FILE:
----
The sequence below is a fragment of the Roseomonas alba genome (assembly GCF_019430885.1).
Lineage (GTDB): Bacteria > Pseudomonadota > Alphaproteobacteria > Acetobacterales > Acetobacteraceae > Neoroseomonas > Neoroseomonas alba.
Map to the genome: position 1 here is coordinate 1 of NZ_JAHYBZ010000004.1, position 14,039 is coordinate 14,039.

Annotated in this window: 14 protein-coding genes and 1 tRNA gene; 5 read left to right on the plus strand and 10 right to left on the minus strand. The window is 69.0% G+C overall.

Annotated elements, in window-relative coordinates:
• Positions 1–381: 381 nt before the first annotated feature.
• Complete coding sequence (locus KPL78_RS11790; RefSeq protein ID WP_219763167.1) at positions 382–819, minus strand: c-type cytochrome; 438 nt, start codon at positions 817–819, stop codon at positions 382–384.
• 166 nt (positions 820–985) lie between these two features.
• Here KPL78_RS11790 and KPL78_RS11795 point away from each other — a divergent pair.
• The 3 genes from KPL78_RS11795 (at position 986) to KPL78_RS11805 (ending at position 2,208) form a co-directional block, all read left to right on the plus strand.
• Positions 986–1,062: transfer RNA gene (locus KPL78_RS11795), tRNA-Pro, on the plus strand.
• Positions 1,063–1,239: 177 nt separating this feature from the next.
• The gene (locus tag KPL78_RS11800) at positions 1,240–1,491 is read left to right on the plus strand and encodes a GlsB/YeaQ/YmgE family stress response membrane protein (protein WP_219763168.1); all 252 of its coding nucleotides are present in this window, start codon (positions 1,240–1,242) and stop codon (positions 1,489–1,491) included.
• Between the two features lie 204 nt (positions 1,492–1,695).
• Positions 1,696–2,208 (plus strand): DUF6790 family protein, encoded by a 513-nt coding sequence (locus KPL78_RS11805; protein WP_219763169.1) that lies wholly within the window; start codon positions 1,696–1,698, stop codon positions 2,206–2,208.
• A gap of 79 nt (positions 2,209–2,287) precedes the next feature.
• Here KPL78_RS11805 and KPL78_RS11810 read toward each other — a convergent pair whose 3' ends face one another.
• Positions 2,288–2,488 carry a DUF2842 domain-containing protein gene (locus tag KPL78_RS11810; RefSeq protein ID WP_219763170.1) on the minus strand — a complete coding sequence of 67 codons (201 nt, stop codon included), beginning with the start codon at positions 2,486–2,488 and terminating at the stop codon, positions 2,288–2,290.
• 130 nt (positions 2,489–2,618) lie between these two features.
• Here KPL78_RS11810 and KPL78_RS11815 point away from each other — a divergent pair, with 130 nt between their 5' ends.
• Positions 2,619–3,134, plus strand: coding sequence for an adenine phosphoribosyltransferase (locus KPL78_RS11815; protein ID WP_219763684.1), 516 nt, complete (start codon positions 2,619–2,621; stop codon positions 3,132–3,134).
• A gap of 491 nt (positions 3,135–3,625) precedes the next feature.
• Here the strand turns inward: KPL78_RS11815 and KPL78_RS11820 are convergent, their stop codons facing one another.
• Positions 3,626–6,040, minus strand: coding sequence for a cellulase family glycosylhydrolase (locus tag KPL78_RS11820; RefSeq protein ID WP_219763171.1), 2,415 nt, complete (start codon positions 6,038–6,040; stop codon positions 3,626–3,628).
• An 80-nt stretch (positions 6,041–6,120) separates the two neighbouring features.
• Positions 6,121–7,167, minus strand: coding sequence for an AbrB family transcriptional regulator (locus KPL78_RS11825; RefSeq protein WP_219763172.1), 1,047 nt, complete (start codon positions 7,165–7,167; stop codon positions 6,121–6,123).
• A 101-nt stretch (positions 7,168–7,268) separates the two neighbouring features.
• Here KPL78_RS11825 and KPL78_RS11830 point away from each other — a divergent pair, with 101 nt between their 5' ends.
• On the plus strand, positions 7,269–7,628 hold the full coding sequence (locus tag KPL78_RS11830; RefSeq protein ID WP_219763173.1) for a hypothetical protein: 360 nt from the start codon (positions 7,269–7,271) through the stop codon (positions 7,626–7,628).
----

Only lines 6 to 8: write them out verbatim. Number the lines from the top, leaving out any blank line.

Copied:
• Positions 1–381: 381 nt before the first annotated feature.
• Complete coding sequence (locus KPL78_RS11790; RefSeq protein ID WP_219763167.1) at positions 382–819, minus strand: c-type cytochrome; 438 nt, start codon at positions 817–819, stop codon at positions 382–384.
• 166 nt (positions 820–985) lie between these two features.